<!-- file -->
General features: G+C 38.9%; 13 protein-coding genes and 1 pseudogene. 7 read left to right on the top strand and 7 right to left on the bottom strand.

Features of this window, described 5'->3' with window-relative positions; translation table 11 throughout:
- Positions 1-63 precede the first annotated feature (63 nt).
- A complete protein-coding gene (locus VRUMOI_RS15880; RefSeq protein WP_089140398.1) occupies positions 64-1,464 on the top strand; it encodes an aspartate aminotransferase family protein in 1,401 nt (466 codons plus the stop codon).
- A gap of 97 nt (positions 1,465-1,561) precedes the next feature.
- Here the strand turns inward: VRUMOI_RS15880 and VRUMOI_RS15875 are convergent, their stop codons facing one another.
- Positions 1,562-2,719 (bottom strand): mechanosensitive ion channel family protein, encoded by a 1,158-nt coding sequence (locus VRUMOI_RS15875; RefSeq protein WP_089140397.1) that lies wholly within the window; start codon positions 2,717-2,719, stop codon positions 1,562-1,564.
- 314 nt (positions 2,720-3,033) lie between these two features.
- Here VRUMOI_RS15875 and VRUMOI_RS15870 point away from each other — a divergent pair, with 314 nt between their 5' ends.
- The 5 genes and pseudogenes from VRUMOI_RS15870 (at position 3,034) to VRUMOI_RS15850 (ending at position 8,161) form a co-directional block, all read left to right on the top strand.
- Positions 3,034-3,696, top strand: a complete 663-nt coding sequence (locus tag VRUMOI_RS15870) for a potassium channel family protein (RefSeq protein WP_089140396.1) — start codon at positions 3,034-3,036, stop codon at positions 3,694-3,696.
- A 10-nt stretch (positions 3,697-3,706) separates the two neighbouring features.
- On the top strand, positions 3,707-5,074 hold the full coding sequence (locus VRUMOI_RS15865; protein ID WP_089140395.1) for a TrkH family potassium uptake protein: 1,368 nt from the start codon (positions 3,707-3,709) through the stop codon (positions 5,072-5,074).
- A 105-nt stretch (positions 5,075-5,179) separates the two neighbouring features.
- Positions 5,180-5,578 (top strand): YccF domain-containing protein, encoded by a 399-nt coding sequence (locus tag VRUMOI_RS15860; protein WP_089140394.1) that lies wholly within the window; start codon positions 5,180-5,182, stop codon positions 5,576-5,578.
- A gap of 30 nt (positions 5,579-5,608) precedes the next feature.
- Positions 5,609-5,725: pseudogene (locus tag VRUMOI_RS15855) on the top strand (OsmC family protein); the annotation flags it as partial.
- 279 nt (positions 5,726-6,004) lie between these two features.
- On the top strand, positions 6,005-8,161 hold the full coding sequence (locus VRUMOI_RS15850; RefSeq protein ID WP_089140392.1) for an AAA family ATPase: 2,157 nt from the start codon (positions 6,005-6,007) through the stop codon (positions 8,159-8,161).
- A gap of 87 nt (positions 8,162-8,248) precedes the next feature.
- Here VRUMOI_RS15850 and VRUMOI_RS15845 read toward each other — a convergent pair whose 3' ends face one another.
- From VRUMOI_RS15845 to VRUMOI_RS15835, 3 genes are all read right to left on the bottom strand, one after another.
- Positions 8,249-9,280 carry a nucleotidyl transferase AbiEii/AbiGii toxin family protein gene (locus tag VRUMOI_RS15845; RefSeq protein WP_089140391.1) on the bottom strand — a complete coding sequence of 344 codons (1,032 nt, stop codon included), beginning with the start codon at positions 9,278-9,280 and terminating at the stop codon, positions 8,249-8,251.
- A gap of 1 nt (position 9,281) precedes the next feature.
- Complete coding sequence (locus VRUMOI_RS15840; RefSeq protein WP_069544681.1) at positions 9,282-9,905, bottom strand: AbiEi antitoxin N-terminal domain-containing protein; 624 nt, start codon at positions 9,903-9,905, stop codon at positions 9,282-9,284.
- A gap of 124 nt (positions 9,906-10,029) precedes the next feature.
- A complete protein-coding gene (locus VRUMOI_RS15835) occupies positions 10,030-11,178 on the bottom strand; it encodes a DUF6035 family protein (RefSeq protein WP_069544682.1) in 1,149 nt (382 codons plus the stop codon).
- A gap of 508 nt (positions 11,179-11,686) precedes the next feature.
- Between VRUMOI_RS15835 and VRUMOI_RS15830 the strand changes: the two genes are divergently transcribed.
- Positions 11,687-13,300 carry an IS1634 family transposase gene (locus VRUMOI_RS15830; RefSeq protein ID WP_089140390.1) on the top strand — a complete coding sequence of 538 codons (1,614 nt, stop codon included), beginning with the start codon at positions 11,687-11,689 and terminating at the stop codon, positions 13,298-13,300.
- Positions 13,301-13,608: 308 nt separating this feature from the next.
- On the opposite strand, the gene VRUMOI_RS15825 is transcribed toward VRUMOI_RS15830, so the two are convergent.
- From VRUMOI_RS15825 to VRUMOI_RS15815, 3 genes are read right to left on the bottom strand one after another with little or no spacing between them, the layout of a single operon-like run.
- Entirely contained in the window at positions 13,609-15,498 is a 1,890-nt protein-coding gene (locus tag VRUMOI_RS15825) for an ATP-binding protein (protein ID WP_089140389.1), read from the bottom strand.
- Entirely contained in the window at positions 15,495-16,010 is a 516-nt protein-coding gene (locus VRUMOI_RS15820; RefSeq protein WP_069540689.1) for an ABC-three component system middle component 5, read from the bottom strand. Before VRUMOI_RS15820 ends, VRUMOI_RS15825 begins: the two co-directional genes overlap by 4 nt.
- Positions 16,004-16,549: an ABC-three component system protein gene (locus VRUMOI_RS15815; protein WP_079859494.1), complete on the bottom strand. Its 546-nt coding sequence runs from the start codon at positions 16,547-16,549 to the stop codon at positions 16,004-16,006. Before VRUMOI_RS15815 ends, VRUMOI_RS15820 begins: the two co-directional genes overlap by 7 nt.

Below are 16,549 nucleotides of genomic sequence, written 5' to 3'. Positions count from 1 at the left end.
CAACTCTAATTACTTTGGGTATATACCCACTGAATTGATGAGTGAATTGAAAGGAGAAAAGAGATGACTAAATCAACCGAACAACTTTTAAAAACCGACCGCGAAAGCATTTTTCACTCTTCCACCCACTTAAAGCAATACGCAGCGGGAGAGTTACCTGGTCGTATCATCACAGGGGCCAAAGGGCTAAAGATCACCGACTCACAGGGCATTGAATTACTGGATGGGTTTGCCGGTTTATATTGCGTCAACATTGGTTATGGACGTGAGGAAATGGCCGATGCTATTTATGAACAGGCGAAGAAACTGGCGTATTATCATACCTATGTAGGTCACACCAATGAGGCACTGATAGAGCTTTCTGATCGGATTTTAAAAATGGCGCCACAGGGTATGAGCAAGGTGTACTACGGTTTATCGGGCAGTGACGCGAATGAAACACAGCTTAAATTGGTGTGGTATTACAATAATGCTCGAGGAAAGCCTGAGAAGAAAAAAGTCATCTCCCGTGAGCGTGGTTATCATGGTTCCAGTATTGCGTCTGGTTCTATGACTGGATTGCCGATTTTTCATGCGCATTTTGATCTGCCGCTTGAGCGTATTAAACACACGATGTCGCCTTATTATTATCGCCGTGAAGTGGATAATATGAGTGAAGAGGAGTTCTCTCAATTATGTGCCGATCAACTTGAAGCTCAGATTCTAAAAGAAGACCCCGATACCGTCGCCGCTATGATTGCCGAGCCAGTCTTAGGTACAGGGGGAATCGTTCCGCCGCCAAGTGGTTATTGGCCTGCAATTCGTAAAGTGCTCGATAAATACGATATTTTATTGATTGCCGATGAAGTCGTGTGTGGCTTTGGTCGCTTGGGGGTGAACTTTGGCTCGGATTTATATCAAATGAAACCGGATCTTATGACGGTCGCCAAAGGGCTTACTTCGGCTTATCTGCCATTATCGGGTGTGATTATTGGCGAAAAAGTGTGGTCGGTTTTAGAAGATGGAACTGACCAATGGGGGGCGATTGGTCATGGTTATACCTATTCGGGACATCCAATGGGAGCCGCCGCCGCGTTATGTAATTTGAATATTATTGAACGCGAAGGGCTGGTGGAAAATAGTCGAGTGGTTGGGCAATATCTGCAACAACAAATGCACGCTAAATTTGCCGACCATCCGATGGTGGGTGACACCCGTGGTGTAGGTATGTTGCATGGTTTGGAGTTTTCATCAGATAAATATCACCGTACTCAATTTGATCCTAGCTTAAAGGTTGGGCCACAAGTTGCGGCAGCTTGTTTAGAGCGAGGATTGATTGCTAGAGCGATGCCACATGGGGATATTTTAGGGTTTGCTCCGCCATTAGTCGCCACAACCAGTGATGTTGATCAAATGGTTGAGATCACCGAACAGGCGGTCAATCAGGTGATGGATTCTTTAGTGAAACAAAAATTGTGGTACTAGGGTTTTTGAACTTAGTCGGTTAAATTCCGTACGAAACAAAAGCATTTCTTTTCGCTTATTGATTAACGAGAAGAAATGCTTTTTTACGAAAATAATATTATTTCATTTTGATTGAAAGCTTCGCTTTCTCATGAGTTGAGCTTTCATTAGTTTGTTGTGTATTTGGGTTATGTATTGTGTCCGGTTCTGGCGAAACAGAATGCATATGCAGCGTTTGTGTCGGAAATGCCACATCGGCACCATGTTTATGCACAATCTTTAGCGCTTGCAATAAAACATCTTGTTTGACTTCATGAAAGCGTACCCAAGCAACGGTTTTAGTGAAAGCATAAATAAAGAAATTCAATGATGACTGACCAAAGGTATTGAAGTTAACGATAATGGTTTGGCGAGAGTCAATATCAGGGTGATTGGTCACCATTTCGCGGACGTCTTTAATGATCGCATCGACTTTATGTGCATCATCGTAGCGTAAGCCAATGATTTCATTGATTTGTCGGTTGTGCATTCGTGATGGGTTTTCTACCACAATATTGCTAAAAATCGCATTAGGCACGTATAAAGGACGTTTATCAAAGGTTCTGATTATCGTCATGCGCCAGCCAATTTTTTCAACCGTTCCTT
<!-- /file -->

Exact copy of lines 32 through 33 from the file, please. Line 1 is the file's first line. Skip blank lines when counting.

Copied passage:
- On the opposite strand, the gene VRUMOI_RS15825 is transcribed toward VRUMOI_RS15830, so the two are convergent.
- From VRUMOI_RS15825 to VRUMOI_RS15815, 3 genes are read right to left on the bottom strand one after another with little or no spacing between them, the layout of a single operon-like run.